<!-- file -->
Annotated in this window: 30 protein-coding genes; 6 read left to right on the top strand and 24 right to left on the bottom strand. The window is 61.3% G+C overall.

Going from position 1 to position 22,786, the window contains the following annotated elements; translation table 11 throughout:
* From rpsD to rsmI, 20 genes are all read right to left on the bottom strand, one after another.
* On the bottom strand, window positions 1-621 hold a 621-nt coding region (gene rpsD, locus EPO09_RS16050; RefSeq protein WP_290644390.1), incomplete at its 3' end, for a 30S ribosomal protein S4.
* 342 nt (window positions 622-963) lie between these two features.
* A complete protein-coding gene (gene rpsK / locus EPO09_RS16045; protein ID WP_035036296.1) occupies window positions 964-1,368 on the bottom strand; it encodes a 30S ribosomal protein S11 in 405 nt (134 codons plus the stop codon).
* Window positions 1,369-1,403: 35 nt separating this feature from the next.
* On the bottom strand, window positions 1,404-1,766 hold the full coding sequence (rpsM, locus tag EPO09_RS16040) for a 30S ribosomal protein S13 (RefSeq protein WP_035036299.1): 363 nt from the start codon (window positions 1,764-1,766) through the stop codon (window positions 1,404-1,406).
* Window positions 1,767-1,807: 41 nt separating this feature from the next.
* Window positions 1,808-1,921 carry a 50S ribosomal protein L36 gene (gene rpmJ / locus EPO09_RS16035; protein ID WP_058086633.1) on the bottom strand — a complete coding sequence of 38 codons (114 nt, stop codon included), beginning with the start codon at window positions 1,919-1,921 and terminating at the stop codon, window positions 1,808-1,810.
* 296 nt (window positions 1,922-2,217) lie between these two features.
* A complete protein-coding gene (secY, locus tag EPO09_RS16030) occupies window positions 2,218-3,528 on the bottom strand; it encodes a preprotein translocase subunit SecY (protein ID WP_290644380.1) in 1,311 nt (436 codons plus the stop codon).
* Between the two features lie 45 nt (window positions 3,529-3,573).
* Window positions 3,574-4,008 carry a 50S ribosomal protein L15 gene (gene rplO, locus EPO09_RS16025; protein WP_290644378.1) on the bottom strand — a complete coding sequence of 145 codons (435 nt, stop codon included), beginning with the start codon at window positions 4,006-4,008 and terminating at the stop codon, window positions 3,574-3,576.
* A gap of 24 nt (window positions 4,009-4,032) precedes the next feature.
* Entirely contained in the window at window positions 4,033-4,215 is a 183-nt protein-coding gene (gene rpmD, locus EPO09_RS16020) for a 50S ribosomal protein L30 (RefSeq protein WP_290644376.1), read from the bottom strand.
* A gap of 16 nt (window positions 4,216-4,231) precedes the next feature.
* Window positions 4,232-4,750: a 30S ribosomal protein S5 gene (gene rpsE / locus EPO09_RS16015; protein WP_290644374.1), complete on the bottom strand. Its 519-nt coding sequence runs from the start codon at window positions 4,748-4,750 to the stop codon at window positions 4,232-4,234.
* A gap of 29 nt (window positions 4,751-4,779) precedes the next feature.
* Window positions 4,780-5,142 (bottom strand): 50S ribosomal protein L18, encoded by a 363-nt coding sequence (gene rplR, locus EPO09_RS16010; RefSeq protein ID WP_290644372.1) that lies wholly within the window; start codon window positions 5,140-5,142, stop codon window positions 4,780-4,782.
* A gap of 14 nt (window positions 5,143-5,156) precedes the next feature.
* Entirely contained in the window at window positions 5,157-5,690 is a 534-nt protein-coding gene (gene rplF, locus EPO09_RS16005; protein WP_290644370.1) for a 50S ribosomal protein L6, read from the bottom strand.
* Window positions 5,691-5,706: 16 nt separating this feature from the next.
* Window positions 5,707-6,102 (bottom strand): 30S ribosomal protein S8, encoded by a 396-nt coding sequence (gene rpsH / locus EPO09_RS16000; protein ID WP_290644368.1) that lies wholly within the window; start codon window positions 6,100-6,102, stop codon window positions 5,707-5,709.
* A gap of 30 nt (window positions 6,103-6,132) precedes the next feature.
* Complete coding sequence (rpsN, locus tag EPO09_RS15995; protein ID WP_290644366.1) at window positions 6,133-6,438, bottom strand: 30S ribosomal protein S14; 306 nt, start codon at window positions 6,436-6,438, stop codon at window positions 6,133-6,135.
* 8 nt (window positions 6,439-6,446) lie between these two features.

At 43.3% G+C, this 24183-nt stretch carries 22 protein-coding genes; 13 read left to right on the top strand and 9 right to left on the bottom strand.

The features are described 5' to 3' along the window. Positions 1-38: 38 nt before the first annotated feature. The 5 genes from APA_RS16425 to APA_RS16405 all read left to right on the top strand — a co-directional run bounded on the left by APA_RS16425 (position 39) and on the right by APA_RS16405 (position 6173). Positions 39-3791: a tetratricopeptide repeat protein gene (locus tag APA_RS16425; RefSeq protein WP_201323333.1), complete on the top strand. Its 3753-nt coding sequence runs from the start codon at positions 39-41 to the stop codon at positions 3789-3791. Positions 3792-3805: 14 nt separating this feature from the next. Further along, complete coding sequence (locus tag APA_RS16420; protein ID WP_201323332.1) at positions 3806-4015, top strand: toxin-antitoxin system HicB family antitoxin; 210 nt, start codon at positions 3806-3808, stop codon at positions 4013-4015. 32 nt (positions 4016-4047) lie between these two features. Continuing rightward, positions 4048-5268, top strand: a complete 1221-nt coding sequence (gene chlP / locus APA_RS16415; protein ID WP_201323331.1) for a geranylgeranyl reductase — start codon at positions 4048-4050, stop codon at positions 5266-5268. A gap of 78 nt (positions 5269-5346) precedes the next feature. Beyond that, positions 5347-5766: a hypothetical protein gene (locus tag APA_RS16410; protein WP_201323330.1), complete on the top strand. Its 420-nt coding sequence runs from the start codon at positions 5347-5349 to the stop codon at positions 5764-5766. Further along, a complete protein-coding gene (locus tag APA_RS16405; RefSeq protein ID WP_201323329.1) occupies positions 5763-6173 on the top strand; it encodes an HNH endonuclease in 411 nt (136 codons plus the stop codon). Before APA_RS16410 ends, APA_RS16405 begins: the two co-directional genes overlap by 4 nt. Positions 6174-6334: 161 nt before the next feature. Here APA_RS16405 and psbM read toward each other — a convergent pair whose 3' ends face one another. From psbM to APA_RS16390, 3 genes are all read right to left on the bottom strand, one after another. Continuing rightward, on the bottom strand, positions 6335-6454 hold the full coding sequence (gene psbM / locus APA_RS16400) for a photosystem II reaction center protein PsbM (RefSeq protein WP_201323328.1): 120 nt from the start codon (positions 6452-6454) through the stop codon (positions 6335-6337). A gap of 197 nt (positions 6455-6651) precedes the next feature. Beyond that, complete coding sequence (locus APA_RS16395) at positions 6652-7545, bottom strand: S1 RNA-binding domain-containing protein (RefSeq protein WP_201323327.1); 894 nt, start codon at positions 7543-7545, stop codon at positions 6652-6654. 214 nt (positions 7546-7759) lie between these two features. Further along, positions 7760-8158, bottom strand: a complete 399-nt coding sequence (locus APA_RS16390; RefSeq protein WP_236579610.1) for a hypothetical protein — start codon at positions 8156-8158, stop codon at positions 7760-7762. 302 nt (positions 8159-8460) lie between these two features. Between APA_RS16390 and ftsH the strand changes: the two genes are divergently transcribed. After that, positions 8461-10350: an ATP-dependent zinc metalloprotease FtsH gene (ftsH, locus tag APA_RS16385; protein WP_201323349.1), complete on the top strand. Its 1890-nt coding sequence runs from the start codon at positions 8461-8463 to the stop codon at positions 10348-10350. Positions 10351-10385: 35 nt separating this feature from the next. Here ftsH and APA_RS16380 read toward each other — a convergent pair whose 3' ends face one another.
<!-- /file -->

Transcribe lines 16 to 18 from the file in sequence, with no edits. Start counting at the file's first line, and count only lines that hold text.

* Entirely contained in the window at window positions 4,033-4,215 is a 183-nt protein-coding gene (gene rpmD, locus EPO09_RS16020) for a 50S ribosomal protein L30 (RefSeq protein WP_290644376.1), read from the bottom strand.
* A gap of 16 nt (window positions 4,216-4,231) precedes the next feature.
* Window positions 4,232-4,750: a 30S ribosomal protein S5 gene (gene rpsE / locus EPO09_RS16015; protein WP_290644374.1), complete on the bottom strand. Its 519-nt coding sequence runs from the start codon at window positions 4,748-4,750 to the stop codon at window positions 4,232-4,234.